So, how do YOU think Venus is related to music — not just by association but in actual charts and lives? I’ve posted six of the charts from my Music Issue article and invite you to add your own observations and research about their voices, musical styles, and charts. Please feel welcome to use any planet/sign/house in the chart — not just Venus — and to present other vocalists charts, too.

Data and Sources included with all charts. Charts: Tropical, Placidus, Mean Node

Frank Sinatra, December 12, 1915; 3:00 a.m. EST; Hoboken, NJ, USA (40°N45’, 74°W02’); A: Lynne Palmer quotes Sinatra’s father.
Frank Sinatra, natal

Nina Simone, February 21, 1933; 6:00 a.m. EST; Tryon, NC, USA (35°N12’, 82°W14’); AA: from birth certificate, as quoted in The Gauquelin Book of American Charts.
Nina Simone, natal

Roy Orbison, April 23, 1936; 3:50 p.m. CST; Vernon, TX, USA (34°N09’, 99°W16’); AA: note from birth registry obtained by Edwin Steinbrecher; FCC has a copy on file.
Roy Orbison, natal

Aretha Franklin, March 25 1942; 10:30 p.m. CWT; Memphis, TN, USA (35°N09’, 90°W03’); AA: from birth certificate obtained by Edwin Steinbrecher; FCC has a copy on file.
Aretha Franklin, natal

Bono (Paul David Hewson), May 10, 1960; 2:00 a.m. GDT; Dublin, Ireland (53°N20’, 06°W15’); A: Edwin Steinbrecher quotes a mutual friend, from Bono, “two on the dot.”
Bono, natal

Janis Joplin, January 19, 1943; 9:45 a.m. CWT; Port Arthur, TX, USA (29°N54’, 93°W56’); AA: from birth certificate (Janis Lyn Joplin) obtained by FCC, copy on file.
Janis Joplin, natal

Bio: Frank Clifford writes the Horoscope Detective column in The Mountain Astrologer and recently acted as Guest Editor for its Interpretation issue (June-July 2013) and The Music Issue (April-May 2014). Frank’s dozen books include Getting to the Heart of Your Chart (on chart synthesis and interpretation). A data collector and researcher, he compiled the Clifford Data Compendium for Solar Fire in 1997. His websites are FlareUk.com and London School of Astrology

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3 Responses to "The Venus Songbird?"

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  • Save these charts…this is an article you want to own…famous singers and ….OMG look at JJ chart…Miss speed freak remember?…well check out what astro signtrs she shares
    with you?!!!!

  • Hi Frank. Here are a few observations and comments;

    All the charts have a Saturn theme with all but one Sinatra having Saturn at one of the angles. So you would expect Saturn themes of getting somewhere through hard work or a fear of failure will show up in their personalities or how they perceive life. Saturn on the ascendant may expect the world not be safe and to be a struggle so they leave nothing to chance and so will work harder (Nina Simone’s talent was initially rejected because of her race), and Saturn aspecting the IC a person may learn how to use their roots where they have come from to further their success (Franklin has Saturn square the IC you can hear her gospel roots in her music) and so on…. All of them became an authority (Saturn) in music (Venus).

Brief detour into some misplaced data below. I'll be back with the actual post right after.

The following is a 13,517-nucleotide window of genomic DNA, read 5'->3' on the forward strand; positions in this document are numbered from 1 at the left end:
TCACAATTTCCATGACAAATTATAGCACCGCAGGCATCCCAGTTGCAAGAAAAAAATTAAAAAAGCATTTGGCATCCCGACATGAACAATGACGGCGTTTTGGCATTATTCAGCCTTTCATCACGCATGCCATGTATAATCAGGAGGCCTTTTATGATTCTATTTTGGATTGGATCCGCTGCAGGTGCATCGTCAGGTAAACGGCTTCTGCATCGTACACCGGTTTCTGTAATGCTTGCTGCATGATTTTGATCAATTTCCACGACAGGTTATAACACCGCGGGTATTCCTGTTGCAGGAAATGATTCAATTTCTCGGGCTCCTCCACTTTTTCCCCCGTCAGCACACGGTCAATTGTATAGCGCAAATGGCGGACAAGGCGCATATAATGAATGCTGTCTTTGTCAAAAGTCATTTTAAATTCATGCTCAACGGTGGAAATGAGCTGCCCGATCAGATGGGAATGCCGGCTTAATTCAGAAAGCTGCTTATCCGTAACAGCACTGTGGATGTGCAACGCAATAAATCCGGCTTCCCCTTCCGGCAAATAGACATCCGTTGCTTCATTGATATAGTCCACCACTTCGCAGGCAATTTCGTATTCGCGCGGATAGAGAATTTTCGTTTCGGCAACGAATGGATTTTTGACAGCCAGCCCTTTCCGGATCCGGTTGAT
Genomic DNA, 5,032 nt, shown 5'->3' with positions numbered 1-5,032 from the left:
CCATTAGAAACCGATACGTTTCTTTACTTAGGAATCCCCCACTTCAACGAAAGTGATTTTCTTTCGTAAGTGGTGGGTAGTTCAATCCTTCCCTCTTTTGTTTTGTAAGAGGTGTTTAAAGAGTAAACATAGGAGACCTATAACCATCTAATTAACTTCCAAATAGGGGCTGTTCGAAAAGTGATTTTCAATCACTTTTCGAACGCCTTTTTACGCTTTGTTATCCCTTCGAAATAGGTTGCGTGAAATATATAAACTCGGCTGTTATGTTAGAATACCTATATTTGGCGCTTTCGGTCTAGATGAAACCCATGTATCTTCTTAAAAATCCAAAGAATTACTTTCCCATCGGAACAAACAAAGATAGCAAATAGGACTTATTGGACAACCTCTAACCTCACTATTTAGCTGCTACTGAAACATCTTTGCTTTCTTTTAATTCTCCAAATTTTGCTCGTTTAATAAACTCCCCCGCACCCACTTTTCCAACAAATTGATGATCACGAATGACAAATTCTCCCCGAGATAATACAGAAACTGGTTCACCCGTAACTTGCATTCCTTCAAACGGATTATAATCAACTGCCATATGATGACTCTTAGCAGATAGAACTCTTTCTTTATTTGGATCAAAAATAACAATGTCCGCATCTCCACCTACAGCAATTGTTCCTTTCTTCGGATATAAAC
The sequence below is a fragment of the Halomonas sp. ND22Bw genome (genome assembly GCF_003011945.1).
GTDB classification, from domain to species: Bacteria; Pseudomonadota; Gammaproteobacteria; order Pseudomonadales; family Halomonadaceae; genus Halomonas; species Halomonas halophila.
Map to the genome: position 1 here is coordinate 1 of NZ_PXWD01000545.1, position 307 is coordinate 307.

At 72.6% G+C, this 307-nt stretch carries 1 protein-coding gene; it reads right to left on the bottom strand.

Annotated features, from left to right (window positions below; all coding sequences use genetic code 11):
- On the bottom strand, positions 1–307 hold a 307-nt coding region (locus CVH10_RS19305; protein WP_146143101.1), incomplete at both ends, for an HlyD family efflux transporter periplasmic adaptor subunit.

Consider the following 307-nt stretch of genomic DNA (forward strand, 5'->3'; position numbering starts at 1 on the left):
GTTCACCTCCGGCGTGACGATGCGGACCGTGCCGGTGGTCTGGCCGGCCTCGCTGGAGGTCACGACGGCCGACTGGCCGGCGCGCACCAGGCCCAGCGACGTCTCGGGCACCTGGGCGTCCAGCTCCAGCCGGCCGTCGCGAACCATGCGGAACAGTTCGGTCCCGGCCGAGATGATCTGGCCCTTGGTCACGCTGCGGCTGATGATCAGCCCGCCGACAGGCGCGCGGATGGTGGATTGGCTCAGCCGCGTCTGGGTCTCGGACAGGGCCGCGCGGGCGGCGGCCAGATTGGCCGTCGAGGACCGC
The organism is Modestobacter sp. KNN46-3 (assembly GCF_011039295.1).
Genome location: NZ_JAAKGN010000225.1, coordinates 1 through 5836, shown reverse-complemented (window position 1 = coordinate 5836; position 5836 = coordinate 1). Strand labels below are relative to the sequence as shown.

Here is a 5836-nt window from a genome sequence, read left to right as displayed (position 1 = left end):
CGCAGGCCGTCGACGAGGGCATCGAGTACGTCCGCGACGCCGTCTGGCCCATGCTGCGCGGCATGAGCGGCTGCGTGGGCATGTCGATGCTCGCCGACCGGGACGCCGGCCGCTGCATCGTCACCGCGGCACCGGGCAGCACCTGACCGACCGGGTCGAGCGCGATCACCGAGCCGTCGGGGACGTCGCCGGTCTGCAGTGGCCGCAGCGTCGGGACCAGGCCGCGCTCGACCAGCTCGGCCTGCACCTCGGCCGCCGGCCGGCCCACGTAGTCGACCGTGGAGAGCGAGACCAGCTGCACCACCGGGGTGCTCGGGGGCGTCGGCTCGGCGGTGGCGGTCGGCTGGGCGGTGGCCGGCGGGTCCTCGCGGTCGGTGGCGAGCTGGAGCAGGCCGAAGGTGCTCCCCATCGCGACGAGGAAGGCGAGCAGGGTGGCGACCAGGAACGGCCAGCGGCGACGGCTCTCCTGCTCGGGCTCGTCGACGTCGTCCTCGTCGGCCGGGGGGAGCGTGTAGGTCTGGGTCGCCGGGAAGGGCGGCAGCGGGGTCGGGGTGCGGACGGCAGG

A number of the charts also have a Venus and Saturn aspect or a Saturn and Venus feel to the chart. This adds to the Saturn theme and brings in the creative side Venus. The artists who have a Venus Saturn all have had longevity (Saturn) in their creative music (Venus) careers and all of them have had the ability to produce music (Venus) which is timeless (Saturn).

    One of the many things that spring to mind when I think about Venus is harmony. Harmony comes from the Greek word Harmonia meaning agreement (in Greek mythology Harmonia is the daughter of Aphrodite). In music harmony is the way groups of pitches form chords which played successively form the melody of music. So where Venus is in the chart could relate to the type of melody a musician will produce and hence the type of music they make. I think you can clearly see in the charts that the Venus placement and aspects has influenced the type of music ; Janis Joplin has a Venus Pluto opposition her Venus is in Aquarius and she was known for her ‘electric ‘ performances and her songs with titles such as ‘take a piece of my heart’ just speak of her Venus Pluto.

    • Thanks so much for these observations, Hannah. I think a strong Saturn is important for long-term success through hard work and application, and I think you’re right about the Venus melody. Thanks again. Frank